The Tatmadaw may still be satisfied enough with the semi-democratic regime it created and may want to return to it at some point – just after securing a suitable Commander-in-Chief and fixing some issues it is not entirely happy about.
A functioning and inclusive political settlement rather than institutional capacity narrowly conceived is necessary for building legitimacy across society for any new ‘post-conflict’ dispensation.
Ebola created mental barriers between contaminated and ‘clean’ regions that raised national security concerns. These barriers stripped people of their identity – they became viruses themselves – and of their social ties, keeping families and communities apart.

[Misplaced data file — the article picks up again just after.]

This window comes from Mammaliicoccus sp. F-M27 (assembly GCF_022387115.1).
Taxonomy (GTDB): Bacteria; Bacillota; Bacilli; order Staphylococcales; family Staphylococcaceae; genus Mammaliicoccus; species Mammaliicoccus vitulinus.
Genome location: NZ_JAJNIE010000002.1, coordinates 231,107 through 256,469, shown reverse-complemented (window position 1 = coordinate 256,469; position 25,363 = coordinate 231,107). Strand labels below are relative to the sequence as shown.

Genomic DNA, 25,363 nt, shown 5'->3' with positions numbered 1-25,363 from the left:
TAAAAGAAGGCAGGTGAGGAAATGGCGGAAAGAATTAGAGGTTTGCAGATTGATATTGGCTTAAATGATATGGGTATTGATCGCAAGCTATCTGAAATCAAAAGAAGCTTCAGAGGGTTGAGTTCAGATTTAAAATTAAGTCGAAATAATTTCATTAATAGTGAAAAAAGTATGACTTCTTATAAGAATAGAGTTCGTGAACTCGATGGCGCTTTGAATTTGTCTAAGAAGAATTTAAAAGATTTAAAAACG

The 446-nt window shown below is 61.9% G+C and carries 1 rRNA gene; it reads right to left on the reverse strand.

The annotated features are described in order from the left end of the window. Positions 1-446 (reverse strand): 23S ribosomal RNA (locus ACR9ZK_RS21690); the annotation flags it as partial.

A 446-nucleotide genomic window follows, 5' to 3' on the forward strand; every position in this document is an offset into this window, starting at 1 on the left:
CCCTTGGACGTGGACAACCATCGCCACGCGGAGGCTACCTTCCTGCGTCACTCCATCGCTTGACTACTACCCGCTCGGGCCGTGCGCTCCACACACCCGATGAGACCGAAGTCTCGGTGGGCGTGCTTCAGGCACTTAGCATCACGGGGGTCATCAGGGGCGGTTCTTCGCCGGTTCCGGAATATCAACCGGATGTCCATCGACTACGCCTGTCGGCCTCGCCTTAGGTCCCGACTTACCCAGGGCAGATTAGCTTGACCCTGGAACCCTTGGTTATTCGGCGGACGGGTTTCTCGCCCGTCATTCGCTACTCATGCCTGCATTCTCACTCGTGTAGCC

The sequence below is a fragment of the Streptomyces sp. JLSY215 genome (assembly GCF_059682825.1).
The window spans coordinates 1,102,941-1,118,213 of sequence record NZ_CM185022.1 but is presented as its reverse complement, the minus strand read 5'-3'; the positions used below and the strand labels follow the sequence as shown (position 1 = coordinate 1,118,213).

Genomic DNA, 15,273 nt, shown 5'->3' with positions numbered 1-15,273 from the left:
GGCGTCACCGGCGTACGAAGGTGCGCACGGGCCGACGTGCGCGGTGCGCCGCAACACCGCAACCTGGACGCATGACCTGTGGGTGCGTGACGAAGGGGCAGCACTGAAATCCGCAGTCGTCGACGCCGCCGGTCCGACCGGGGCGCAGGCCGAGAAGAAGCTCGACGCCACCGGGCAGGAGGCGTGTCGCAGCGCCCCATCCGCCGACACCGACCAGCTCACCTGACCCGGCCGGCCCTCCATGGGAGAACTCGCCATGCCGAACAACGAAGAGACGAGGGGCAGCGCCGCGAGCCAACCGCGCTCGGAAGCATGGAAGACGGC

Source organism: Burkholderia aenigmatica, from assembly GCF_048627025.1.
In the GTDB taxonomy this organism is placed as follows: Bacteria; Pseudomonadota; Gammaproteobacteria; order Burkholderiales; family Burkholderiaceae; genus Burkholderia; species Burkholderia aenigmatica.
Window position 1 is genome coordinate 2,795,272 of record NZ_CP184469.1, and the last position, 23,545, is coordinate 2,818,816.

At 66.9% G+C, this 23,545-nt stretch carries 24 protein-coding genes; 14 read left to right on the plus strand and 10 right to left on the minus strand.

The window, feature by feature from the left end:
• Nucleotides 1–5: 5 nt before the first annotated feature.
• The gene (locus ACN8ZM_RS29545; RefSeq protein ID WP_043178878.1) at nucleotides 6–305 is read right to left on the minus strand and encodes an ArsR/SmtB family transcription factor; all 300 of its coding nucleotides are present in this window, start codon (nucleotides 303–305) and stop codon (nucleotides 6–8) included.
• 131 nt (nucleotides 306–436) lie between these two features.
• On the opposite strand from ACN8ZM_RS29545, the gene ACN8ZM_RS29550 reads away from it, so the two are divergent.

Behind well-established and fixed peacebuilding ‘models’ there always lies the danger of normativity and of a lack of flexibility. Rather than a model, it seems much more promising to foreground a frame within which to design more reflexive, adaptative and respectful peacebuilding strategies.
State-centric frameworks are problematic in building strong and just institutions in war-torn societies.